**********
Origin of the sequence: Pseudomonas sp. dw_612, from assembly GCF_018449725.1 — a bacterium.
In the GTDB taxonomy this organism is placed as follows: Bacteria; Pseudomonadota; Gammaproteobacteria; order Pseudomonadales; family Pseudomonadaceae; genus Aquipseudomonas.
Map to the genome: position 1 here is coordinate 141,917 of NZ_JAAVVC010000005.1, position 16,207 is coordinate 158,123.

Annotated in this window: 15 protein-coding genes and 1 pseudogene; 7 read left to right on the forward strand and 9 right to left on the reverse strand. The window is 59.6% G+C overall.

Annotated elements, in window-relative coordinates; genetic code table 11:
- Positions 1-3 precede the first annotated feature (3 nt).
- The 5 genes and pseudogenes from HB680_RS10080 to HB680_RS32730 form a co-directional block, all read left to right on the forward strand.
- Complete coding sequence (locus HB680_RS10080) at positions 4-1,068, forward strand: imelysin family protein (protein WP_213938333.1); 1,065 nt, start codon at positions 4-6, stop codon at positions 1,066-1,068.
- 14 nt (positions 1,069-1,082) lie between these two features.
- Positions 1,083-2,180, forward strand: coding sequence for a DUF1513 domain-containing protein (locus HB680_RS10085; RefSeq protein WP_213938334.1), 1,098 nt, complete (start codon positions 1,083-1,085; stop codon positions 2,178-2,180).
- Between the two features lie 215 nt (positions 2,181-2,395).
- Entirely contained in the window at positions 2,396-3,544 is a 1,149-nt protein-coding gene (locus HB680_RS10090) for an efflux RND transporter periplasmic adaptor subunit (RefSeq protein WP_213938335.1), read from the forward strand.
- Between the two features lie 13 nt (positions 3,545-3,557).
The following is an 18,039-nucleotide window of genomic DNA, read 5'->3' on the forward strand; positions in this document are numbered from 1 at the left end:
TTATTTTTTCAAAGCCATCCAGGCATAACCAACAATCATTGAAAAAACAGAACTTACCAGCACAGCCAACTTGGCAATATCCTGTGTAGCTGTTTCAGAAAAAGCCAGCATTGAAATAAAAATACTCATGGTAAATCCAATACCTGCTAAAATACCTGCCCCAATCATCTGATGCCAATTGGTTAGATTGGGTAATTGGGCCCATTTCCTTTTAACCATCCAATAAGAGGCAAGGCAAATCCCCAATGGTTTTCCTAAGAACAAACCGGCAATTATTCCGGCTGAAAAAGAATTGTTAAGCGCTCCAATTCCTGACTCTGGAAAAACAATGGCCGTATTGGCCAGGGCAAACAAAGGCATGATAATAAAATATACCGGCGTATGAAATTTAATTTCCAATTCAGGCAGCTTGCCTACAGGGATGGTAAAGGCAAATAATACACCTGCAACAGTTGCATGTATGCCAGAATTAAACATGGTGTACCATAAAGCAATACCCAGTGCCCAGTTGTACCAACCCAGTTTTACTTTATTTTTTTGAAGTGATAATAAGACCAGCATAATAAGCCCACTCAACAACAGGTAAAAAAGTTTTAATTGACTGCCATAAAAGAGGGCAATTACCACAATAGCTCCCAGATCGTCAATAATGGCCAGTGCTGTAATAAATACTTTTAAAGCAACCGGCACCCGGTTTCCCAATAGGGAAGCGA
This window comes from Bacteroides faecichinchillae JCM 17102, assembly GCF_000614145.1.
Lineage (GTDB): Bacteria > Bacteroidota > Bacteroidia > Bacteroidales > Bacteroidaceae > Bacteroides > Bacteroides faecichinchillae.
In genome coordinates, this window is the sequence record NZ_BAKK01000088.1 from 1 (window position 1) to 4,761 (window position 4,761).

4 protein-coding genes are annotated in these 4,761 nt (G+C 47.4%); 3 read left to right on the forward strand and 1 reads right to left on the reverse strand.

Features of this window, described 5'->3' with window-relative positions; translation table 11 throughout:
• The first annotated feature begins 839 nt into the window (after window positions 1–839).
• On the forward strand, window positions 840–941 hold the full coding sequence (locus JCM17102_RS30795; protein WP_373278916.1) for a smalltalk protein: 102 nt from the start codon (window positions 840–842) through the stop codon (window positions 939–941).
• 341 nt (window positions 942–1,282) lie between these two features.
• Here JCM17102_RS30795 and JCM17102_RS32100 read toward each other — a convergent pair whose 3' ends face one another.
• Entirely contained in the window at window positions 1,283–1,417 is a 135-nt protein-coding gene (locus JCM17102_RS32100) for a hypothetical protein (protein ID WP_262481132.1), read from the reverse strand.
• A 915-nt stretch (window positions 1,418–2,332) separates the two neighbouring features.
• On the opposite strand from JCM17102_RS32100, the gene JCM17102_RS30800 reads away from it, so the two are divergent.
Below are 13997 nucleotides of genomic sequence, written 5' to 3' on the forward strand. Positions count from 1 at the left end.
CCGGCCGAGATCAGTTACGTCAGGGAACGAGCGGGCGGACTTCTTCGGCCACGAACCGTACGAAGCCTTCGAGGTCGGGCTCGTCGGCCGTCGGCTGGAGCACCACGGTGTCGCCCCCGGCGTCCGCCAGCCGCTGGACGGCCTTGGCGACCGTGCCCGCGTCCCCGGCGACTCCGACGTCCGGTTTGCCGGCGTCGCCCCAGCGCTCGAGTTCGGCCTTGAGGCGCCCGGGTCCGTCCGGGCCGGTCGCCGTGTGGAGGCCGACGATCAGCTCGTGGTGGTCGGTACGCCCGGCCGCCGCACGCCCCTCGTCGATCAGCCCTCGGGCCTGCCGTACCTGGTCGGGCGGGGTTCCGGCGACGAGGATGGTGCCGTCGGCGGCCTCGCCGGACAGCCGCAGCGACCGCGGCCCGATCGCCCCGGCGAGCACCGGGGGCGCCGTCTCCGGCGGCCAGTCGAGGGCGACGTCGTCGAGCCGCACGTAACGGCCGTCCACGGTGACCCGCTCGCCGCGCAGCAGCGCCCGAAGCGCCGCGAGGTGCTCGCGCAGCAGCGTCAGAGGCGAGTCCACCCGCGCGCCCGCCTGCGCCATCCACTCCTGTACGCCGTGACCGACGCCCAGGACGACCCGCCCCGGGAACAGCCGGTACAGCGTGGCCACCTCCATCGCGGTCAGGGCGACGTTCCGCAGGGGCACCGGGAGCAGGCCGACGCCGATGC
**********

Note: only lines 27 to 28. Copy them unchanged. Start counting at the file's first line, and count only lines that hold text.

• On the opposite strand from JCM17102_RS32100, the gene JCM17102_RS30800 reads away from it, so the two are divergent.
Below are 13997 nucleotides of genomic sequence, written 5' to 3' on the forward strand. Positions count from 1 at the left end.